A few days before Christmas 1988, more than a dozen environmental and fishing groups sued federal leaders over the San Joaquin River, Friant Dam and the renewal of 40-year water contracts, mostly for farmers.
Nearly 25 years later, stories say the lawsuit was all about the U.S. Bureau of Reclamation violating California law when it dried up the river and ended two salmon runs.
That is true, and it’s appropriate to mention now as the river restoration hits obstacles, not the least of which is funding problems, downstream cropland damage and construction delays.
But in the late 1980s, the drama was not about restoring salmon runs. It was about contract renewals and environmental impact studies.
At the time federal leaders argued a legal position dating back decades. They said they didn’t need to study the environmental impacts to renew 40-year water contracts. Federal leaders tried to push the renewals forward, despite the lawsuit.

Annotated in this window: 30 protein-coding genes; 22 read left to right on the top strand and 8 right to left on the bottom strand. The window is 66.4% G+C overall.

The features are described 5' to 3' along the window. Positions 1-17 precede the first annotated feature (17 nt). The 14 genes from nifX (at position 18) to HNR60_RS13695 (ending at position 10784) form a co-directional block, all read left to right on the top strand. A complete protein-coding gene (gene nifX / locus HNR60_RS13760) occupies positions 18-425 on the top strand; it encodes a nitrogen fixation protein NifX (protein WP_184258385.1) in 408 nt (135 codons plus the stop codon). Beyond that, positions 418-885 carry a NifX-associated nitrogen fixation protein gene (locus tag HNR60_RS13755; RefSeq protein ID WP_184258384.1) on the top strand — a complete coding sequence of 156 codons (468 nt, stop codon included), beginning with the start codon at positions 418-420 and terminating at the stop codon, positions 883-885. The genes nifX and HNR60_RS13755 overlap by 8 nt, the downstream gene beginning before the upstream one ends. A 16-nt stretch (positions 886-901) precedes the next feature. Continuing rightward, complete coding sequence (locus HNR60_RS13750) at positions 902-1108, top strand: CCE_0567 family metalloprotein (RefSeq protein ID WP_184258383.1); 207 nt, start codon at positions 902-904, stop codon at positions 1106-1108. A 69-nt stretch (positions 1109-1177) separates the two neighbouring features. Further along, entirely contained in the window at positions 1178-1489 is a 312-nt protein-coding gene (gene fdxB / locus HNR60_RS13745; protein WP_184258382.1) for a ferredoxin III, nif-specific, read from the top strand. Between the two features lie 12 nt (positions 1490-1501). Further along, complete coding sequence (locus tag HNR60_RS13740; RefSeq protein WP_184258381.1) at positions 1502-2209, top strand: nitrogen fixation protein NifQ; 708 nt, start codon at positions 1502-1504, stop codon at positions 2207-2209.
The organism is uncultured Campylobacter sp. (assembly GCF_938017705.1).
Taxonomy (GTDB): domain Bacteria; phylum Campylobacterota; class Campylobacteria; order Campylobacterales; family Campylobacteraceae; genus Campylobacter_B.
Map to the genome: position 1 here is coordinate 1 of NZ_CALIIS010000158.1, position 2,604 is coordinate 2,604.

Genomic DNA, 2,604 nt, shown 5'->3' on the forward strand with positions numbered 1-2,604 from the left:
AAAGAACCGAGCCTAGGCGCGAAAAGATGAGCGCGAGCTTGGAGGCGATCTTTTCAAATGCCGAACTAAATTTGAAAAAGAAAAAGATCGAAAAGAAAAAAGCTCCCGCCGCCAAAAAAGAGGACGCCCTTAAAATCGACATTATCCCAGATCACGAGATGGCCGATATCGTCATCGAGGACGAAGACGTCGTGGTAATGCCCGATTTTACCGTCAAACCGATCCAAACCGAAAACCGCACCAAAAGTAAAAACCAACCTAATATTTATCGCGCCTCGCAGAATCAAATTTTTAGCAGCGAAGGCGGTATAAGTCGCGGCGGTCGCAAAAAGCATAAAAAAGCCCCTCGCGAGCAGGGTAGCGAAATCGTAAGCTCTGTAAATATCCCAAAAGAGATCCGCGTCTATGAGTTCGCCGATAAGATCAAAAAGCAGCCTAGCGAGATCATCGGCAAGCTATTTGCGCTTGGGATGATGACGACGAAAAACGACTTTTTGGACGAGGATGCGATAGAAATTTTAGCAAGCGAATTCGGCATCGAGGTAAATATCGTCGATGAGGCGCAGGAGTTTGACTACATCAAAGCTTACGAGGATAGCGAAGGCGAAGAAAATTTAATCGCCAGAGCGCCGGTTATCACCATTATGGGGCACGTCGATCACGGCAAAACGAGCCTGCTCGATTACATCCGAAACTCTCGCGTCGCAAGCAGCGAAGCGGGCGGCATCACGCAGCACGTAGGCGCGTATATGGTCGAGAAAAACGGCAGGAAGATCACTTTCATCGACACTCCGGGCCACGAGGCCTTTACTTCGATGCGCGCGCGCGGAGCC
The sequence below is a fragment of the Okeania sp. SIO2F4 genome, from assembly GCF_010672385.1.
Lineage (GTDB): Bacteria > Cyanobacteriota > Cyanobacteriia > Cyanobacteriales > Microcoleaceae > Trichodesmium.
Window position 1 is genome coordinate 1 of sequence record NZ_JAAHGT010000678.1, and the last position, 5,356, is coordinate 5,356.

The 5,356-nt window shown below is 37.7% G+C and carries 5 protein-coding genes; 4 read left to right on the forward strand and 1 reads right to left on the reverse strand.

The legal and political battle over the issue continued for years.
Finally in October 1993, a U.S. District Court in Sacramento rejected the idea of simply dismissing the lawsuit and opened the door to considering the state law protecting fisheries downstream of dams. I wrote that story 20 years ago.
One other piece of San Joaquin River-Friant Dam trivia: Gov. Edmund G. “Pat” Brown — Jerry’s father — in 1959 killed an environmental lawsuit over the damming of the river and salmon. The lawsuit was set to be filed by Brown’s own state Department of Fish and Game.
In 1989, the elder Brown said he was determined to have his administration, not the courts, decide the issue. That story was written by former Fresno Bee reporter Lloyd G. Carter, who was working for United Press International at the time.